A lot of these stolen password lists are out in the open for sale to and between bad guys, and a security researcher from Microsoft (Troy Hunt) has built a website that illustrates the problem, called “Have I been Pwned” ( This is rather a scary site — if you put in your username, especially your email address, you will almost certainly discover that your password is contained in one or more of the stolen lists that the bad guys had. Go try it.

Scary, wasn’t it.

Does that mean the bad guys know your password? In honesty, the answer is “probably”. Maybe yes, maybe no. I’ll unpack that, which will lead us toward what this “strong password” stuff is about.

In the early days of using usernames and passwords, the information in the lists was human readable — what security folk call “plain text”:

Mostly this is never done now, and whenever the security community does find a company that keeps passwords in plain text, the public critiscism is robust, to say the least.

To make the password lists a bit safer, the password (or the whole credential) can be encrypted. You hear about encryption quite a bit in the media, and you may have got the sense that it’s something a bit illicit that is used only by bad guys to protect illegal information. Encryption just means some technique that is used to scramble the plain text to make it harder to read.

A (very bad) example of encryption is what is called a Caesar Cipher (because it was used by the Romans). This is where every letter in the alphabet is substituted by another letter, usually by shifting the alphabet over a little bit:

so our password gets changed to something less readable:

This is a terrible method, by the way, and was easily deciphered thousands of years ago. But the idea of encryption is the same — take some plain text, and apply a technique to garble it up.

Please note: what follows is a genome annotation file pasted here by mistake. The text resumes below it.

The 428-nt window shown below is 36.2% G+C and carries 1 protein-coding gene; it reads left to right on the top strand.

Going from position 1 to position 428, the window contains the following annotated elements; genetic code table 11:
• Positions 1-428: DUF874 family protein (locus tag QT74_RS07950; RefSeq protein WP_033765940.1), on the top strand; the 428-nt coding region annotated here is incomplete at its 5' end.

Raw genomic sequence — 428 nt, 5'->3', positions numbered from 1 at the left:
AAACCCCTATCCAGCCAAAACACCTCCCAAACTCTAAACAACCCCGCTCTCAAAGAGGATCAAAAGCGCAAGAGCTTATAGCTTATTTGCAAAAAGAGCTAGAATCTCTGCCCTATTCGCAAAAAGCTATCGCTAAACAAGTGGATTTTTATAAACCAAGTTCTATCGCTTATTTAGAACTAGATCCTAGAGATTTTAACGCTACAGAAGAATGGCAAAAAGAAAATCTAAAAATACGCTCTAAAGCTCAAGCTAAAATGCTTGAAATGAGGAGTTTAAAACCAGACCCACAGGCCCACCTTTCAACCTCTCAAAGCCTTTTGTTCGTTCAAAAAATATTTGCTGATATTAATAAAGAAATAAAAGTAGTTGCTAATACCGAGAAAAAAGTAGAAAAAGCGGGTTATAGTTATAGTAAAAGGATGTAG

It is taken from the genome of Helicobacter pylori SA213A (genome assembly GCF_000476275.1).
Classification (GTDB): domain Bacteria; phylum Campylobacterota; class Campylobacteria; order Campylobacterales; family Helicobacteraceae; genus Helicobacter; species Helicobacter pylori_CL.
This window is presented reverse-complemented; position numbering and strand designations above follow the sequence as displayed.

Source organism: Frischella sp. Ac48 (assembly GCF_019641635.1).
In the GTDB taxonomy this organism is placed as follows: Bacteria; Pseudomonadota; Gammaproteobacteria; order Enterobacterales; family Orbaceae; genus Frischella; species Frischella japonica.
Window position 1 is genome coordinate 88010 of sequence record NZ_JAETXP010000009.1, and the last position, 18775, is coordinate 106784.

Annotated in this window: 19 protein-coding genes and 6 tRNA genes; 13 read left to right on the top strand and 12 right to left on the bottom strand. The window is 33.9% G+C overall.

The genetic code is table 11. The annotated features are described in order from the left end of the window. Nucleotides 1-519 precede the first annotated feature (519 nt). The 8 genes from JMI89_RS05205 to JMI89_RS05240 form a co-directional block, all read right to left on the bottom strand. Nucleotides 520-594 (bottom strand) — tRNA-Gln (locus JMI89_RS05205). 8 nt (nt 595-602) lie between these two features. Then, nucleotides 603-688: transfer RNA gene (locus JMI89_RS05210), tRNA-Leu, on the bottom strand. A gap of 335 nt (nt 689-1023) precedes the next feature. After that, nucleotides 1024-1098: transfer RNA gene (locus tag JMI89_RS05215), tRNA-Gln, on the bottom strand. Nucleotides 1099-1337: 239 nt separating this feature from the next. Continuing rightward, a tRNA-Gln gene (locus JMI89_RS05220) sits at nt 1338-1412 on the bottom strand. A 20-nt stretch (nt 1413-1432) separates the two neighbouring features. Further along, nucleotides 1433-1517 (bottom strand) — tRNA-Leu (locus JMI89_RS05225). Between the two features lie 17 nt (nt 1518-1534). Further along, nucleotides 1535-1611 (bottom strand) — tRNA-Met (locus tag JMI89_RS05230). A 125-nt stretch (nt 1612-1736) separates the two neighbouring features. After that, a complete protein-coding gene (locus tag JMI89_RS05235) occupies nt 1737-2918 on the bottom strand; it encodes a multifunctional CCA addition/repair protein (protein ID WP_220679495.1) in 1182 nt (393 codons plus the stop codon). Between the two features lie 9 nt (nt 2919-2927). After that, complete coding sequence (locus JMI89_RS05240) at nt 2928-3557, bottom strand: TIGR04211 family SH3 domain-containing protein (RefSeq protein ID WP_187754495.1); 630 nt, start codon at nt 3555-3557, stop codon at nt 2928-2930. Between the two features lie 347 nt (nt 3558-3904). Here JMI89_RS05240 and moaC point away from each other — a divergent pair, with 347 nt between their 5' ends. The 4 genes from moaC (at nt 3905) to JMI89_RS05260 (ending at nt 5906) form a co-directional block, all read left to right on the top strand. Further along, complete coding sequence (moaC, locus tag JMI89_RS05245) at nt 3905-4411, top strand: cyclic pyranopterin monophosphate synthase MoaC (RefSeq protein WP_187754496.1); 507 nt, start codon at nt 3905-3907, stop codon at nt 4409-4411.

So, the bad guys have got some password lists, and your password is on one or more of those lists, but it’s encrypted. Can they decrypt the password? Yes, they probably can. These days encryption is all about mathematics, and computers are very good at doing mathematics very quickly, which means that it’s pretty easy for the bad guys to build (or buy) a program that will decrypt your password. That’s bad.


There’s a bright upside to the problem: it turns out the longer your password is, the longer it takes for the bad guys to be able to decrypt it. Right now, today, a password that is 8 or 9 characters long can probably be decrypted (or “Cracked”) on a laptop in a matter of minutes. Going up to 12 or 14 characters will push that out to days or months, on a very powerful computer. Going up to 20+ characters means that it could take years or decades for even a powerful computer to “Crack” it.

So the number one recommendation to keep your password safe is: make it long.

A lot of places on line — and probably your workplace is one — insist that you must use “special characters”, and will make rules that you have to use a mix of numbers and letters and punctation marks and upper and lower case. This is a pain, and we need to grit our teeth and put up with it, but the truth is that doing this does not make the password stronger. The one and only thing that makes one password stronger than another is it’s length.